Srividhya Balachandar -Subject Matter Expert for Mathematics -Velammal Group of Schools, Chennai.
Srividhya Balachandar is a Subject Matter Expert in Mathematics. Her teaching career spans over two decades with formal training and experience in multiple curricula including IB and IGCSE. As the Senior Learning Officer in Velammal Group of Schools, Chennai, a chain of 21 schools in Chennai area offering CBSE and IGCSE curricula, her current focus is to enrich the Teaching-Learning aspects related to Mathematics.
The Lure of Mathematics
I was first fascinated by my Mother’s mental calculation skills. She used to do calculations with quarters, halves and one-eighths very quickly while doing household chores. There I was, trying to match up to her speed by solving the problems in my notebook, but I always either ended up with incorrect answers or inability to match her dexterousness. This slowly prompted me to challenge her with numbers and this friendly duel helped me not only evaluate and challenge my own skills, but also lured me towards enjoying numbers and inculcated within me an ability to manipulate them at will. Though it was a fascinating start to my love with numbers, I never imagined the field of Mathematics to be a prospective and practicable career choice for me.
In the course of my career, I handled different curricula and recognised that there was no standard way of teaching Mathematics to cater to the needs of different student profiles. Mathematics is a subject which can be enjoyed only if it is looked upon fearlessly,with no inhibition or barrier in mind. A teacher’s basic duties are threefold: to keep every student focused, engaged and motivated, but it is easier said than done. The methodology I adopt has evolved over the years – it is not something like “one size fits all” but needs to be tailored to the unique blend of student requirements in a classroom which tend to vary based on their attitude, aptitude and ability to learn the concepts quickly.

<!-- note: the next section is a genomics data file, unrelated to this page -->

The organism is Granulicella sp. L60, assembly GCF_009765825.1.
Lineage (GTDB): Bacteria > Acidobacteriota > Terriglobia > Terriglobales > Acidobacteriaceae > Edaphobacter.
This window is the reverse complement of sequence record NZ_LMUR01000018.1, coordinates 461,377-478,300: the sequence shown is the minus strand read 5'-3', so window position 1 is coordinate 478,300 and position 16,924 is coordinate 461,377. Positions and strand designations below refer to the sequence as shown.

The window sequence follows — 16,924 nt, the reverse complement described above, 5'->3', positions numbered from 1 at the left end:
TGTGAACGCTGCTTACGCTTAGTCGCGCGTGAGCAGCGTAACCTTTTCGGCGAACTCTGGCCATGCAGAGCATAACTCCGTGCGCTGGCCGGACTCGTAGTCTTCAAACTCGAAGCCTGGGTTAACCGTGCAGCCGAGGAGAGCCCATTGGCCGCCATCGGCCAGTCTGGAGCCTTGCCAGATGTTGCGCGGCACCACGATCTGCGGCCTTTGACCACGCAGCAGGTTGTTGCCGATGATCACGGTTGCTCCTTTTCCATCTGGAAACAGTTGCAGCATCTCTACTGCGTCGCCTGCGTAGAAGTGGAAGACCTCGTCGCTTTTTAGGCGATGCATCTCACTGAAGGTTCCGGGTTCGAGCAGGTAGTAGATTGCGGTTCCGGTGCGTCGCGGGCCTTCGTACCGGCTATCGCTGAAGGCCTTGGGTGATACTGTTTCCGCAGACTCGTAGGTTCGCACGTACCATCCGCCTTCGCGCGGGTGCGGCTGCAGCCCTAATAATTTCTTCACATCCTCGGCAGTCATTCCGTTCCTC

My approach is focused on the need to challenge the fast learners with tasks and problems involving high level of thinking. Else they would soon enter the zone of boredom with expectations not matching their skill levels. For slow learners, the concepts can be taught through a variety of real-life examples. Even in such cases, the teaching through real-life scenarios needs to be tailored through related interests – science, games, arts etc just to make it appropriate or relatable for every student. It is essential to remember the mistakes committed by such students from time to time and find opportunities to reinforce the concepts by asking appropriate or related questions. The hyperactive bright students also need to be kept engaged through the Buddy system by getting them to assist weak students, and in the process also make them revise the topics for their own benefit.
I am a strong proponent of concept-based learning and would never allow students to memorise topics blindly. The intent should always be to promote independent thinking to solve problems, than helping them with direct solutions. This will ensure active participation by the students in the class and also relieve them of any stress or apprehension while trying to learn new or difficult concepts. It is important to connect with the students well and all my classes are interactive and fun-filled.
Modern Age students are so inquisitive that unless they see a merit in acquiring new knowledge, there will be constant push-backs in their mind.This can potentially impact their learning process or instill a sense of doing something they feel is irrelevant.